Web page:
Launched in 2018, Parler is an alternative social media platform describing itself as a “free speech social network” that opposes to mainstream platforms such as Twitter, Facebook and others. It is noted to be particularly popular among right-wing activists and supporters of Donald Trump.
Over 50 fake accounts of prominent Republican figures have been discovered on Parler sharing links to buy Trump hats and coins while advertising and promoting CBD oil allegedly endorsed by the US first lady, Melania Trump, BuzzFeed News reported Wednesday.
The office of the current US vice president, Mike Pence, confirmed to BuzzFeed News that the account was fake, with Parler shutting it down shortly thereafter. Many more faux high-ranking GOP officials’ accounts were discovered to be selling products marketed toward Trump supporters on the platform.
Among the fake accounts were masqueraders of White House chief of staff Mark Meadows, Sen. Lindsey Graham, Donald Trump Jr., and former Trump attorney Sidney Powell.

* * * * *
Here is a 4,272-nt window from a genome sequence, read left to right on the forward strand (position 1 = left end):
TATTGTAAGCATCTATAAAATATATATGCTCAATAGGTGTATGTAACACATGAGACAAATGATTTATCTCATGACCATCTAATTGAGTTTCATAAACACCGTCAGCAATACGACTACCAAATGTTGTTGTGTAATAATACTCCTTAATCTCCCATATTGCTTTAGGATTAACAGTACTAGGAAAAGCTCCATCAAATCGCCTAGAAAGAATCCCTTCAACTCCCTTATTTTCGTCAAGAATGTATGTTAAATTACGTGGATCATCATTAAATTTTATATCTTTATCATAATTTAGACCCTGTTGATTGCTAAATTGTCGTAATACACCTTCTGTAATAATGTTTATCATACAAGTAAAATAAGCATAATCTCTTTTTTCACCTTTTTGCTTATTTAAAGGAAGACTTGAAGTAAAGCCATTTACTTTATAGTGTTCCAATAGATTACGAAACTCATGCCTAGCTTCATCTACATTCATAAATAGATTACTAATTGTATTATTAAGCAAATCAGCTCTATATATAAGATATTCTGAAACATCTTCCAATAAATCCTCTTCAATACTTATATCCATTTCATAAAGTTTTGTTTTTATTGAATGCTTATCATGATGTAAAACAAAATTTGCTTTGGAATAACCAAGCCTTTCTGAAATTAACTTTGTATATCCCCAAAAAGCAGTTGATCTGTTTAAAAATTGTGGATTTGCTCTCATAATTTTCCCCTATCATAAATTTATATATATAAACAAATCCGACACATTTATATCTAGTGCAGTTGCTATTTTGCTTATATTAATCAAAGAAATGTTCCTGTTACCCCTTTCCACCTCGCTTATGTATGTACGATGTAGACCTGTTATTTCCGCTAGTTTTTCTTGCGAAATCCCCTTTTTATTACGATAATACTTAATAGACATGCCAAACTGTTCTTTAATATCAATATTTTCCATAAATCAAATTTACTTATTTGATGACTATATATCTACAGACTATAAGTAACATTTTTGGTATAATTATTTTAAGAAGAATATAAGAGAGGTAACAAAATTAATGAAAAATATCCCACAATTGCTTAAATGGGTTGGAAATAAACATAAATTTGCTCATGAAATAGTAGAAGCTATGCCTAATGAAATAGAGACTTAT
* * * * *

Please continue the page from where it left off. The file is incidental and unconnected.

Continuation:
According to the report, the wave of fake accounts indicates Parler’s increasing popularity, but also shows “how Parler’s current growth spurt and freewheeling, anti-censorship ethos has created opportunities for manipulation and financial schemes”.
Parler poses as an alternative to mainstream social media platforms such as Twitter and Facebook, touting that it allows users to “speak freely and express yourself openly, without fear of being ‘deplatformed’ for your views”.
The platform reportedly became more popular among conservatives, right-wing activists and Trump supporters, while many believe it also to be a pied-a-terre for fans of conspiracy theories.
According to Techcrunch, Parler enjoyed a surge in numbers amid many turning their backs on mainstream social media, claiming that platforms like Twitter, Facebook and YouTube are biased toward conservatives and criticising the social media for what they see as intensifying censorship during the 2020 election. In early November, Parler’s CEO, John Matze, claimed that 4.5 million new accounts were registered on the platform in just a few days.
Parler’s reluctance to fact-check content, however, has been assessed by BBC News as allowing misinformation to spread faster on Parler than on mainstream platforms.